Life After Coal in Harlan County, U.S.A.

Kentucky's lifeblood is drying up.

For nearly a century, Harlan County, K.Y., has occupied an outsized place in the American consciousness. Coal is the lifeblood of Harlan, where miners’ fierce battles against deadly working conditions remain a symbol of union grit and militance. But Harlan is also an emblem of the hard times that have fallen on coal country.

Coal mining once provided a middle-class living. Mine workers in Harlan won living wages and benefits following a series of strikes and violent clashes with scabs and mine owners in the 1930s that earned the county the nickname “Bloody Harlan.”

Miners charted a risky path to economic security. Collapses, explosions and other accidents killed tens of thousands during the 20th century. Many who survived were still killed by coal, albeit more slowly.

Lifelong Harlan County resident Priscilla Stephens, 66, recalls the death of her father, Charlie Simpson, from black lung disease in 1966. Simpson spent 37 years in the mines to support his wife and 14 children. “It cost him his lungs and his life,” says Stephens. “Sometimes he would cough and keep coughing, and it was just black-looking, like that old coal dust.”

With “King Coal” now on its deathbed, residents wonder what will come next. On an overcast Friday in mid-March, Levi Burkhart watches from his hilltop home in Coldiron, Ky., as a stream of coal trucks rumbles by.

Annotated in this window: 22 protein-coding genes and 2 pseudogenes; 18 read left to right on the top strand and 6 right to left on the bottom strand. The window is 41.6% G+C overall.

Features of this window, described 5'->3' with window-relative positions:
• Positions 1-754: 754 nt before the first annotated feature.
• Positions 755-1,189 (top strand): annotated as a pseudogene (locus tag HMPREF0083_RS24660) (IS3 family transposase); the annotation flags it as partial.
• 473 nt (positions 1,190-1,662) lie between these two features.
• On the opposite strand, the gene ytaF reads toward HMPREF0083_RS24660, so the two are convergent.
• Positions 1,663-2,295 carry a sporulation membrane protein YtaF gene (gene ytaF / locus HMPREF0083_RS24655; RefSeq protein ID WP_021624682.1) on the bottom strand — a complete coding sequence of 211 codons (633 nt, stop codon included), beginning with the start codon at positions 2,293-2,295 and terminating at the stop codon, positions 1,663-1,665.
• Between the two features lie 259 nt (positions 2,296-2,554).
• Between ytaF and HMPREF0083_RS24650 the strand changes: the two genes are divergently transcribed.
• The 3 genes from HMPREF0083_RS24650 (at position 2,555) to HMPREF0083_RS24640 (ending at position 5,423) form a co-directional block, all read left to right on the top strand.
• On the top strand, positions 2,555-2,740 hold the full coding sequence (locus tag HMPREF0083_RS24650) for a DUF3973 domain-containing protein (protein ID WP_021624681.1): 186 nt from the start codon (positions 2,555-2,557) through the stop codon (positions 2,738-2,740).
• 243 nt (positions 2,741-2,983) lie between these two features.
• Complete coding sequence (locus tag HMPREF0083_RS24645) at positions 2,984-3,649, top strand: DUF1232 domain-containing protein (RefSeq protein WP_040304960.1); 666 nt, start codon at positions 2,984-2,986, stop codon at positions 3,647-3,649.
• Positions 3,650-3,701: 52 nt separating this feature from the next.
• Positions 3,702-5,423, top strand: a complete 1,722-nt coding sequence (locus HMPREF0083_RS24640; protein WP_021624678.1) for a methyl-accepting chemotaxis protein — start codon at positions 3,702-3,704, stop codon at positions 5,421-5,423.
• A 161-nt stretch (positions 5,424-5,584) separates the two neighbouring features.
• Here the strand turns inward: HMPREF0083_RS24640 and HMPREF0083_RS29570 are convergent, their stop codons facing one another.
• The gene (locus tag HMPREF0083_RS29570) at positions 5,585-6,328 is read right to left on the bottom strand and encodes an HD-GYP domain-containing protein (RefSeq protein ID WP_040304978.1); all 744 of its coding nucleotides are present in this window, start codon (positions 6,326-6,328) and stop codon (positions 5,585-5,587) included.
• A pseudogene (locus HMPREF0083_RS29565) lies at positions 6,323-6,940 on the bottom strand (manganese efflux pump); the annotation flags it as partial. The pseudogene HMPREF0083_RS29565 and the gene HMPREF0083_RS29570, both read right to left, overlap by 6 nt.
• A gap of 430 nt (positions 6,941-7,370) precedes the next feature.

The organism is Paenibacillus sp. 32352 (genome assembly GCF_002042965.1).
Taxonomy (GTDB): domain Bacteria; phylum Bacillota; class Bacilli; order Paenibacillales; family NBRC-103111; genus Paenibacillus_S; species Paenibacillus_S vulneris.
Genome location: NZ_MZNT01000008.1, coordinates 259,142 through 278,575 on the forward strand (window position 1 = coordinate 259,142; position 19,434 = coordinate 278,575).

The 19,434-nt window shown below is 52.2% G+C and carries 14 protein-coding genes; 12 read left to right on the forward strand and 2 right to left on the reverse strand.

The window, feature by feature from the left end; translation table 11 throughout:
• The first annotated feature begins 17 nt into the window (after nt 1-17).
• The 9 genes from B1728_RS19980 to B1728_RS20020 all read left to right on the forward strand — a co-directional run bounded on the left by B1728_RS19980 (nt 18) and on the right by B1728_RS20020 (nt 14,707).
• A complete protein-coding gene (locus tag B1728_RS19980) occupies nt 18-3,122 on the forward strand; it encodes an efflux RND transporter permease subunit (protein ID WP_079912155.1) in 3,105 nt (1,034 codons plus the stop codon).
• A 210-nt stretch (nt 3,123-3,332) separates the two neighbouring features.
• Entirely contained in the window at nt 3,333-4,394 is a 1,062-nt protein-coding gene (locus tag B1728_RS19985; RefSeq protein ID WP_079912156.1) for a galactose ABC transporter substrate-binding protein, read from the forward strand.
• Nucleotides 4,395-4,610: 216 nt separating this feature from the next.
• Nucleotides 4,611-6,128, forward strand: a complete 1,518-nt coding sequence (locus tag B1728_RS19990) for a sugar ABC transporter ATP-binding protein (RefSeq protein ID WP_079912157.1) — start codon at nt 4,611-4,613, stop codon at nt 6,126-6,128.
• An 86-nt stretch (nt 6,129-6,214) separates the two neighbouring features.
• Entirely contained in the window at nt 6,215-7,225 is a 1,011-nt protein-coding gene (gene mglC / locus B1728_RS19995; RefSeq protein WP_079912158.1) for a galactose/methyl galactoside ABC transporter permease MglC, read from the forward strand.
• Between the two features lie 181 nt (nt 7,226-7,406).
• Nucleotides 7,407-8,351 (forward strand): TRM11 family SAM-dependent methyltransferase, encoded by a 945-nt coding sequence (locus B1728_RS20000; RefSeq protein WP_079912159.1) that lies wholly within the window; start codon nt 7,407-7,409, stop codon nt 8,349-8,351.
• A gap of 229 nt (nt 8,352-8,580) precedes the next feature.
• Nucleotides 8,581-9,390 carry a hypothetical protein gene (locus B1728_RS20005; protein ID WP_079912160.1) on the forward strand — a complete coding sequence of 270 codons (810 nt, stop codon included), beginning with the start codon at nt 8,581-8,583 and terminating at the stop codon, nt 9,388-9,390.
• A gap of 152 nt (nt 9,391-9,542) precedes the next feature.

“If you look at it from the road, you’d think it was booming,” says Burkhart, 56, a former coal tipple operator who has also developed black lung.

Those appearances are deceiving. The coal industry has been in decline for the past eight years, a development that many blame on Obama’s “war on coal” and the EPA’s tightening of environmental standards. “Obama shut down the mines,” former miner Robert Simpson, 58, says flatly.

Environmental groups say other factors, such as the abundance of cheap natural gas, are behind coal’s slump. And jobs in the industry have been vanishing since the 1980s, thanks to mechanization. Eastern Kentucky has been especially hard-hit: The number of miners employed in Harlan County fell from more than 3,000 in 1988 to fewer than 1,000 in 2014. No unionized mines remain in the state.

Whatever the reason, new industry has been painfully slow to materialize. Priscilla Stephens ticks off a list of companies that have come and gone: a furniture factory, a long-time furniture store, a sock factory.

“About everything is moving,” she says. “All we’ve got down here is grocery stores and restaurants.”

This presents young people with a hard choice. Many end up leaving families behind to seek factory work in cities or mining jobs in southern Illinois or Alabama.

“The community is not only suffering,” says Chester Napier, 75, a former mining company driver. “It’s dying.”